Let’s Build a Basic MiSTer FPGA Console (Part 3)

Part 1: Introduction and what you’ll need
Part 2: Hardware assembly
Part 3: Setting up the micro SD card
Part 4: Setting up a USB game controller
Part 5: Adding games to the SD card, and using some common cores
Part 6: Extra Settings, Features, and Hardware

This guide covers the preparation of a MiSTer SD card using Microsoft Windows.  If you’re using MacOS or Linux, a simple-to-use command line script along with instructions can be found here.  Once the script has done its job, skip down this page until you get to the (optional) wifi setup section.

The DE-10 Nano actually comes with an 8GB micro SD card, which if you’re trying to build your MiSTer as affordably as possible, you’re certainly free to use.  The main drawback will be the limited space for the relatively large Sega CD images, but 8GB is certainly enough space for all of your favorite console ROMs.  Either way, remove the microSD card already in the DE-10 Nano’s slot.

Insert whichever SD card you intend to use into your PC’s card reader.  You’ll need the MiSTer SD Installer Tool, which you can download here.  This page contains links to every version of the installer, but you should just download the most recent one, at the bottom of the list.  Simply unpack the file you just downloaded (using WinRAR or a similar program) and run the “Mister SD Card Utility.exe” application contained inside the extracted folder.

Select your SD card from the drop-down menu.  It should be the only option available (unless you have other SD cards plugged into your system), but be absolutely sure as it will completely wipe all data off of the target drive.

Click “wipe” to clear the SD card, and when it finishes select “full install”.  When the tool creates the new partitions on the SD card, you will get a Windows error message (or maybe even multiple messages) telling you that you need to format the drive before you can use it, because you created a Linux partition on the card.  Just click “cancel”.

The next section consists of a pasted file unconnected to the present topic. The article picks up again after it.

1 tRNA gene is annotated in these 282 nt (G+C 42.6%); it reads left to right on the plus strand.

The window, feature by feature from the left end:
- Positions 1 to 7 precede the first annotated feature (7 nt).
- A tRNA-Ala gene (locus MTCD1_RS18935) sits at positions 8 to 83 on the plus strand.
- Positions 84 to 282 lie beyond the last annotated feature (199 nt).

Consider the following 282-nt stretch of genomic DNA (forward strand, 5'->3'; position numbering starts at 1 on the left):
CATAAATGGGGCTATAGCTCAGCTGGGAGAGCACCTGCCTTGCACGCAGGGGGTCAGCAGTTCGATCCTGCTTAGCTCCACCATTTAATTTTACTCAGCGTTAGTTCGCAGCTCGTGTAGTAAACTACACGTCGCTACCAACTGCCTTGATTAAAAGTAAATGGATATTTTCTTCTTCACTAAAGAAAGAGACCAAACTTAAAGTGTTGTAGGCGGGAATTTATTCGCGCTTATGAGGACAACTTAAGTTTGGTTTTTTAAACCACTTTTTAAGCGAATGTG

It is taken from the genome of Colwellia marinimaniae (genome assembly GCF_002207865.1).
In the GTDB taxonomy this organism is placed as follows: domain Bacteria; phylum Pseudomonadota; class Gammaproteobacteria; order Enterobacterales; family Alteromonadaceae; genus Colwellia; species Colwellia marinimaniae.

If you’re using a USB wifi dongle, you need to set up the wifi settings before ejecting the SD card from your computer.  If you’re using an ethernet cable, skip this step.  On the “MiSTER_Data” partition of your SD card, locate a folder called “linux”.  Inside is a file called “_wpa_supplicant.conf”.  Open it with notepad or another text editor.

Replace “put_your_SSID_here” with your home network’s name, and replace “put_your_password_here” with your network’s password.  Change the country code from “TW” to the code for your own country (“US” for United States, “CA” for Canada, etc.)  Save the file, close the text editor, and then rename the file to “wpa_supplicant.conf” by removing the leading underscore.  Wifi setup done!  Don’t forget to plug the wifi dongle into your USB hub, though.

Now eject the SD card from your computer, and put it back into the MiSTer’s card slot.  Hook the MiSTer up by attaching the inline power switch to the power supply, and plugging one end into the MiSTer and the other into wall power.  Plug the USB hub into the micro USB port, and plug your USB keyboard into the hub.  Use an HDMI cable to plug the MiSTer into a display, and use the ethernet cable to plug it into your network router or switch, or alternatively plug your USB wifi dongle into the USB hub.  Power on the MiSTer using the inline power switch.

Where the main menu should be, you’ll only see a message that says “No Files!”  That’s what we’re going to fix right now.  Hit the ESC key on the keyboard to go to the “System Settings” menu.  Hit the down arrow until “Scripts” is highlighted, then hit the enter key.

You’ll get a message telling you that this is a “dangerous operation”.  Use the down arrow to highlight “Yes, and don’t ask again”, because you’re an adult who doesn’t need to be hand-held, and press enter.

On the next screen, the only option available to you is “Update”, which is good because that’s what we want to do.  Highlight this option and press enter.

The MiSTer is now going to phone home and perform a complete system update.  This will take several minutes, after which the MiSTer will reboot.  In the future, any time you want to update your system based on news of new or updated cores, you’ll repeat this step.

Now with the MiSTer rebooted, you’ll see that the main menu is now populated with a number of folders corresponding to categories of cores.

The next thing to do is configure your USB game controller.

<Next: Setting up a USB game controller>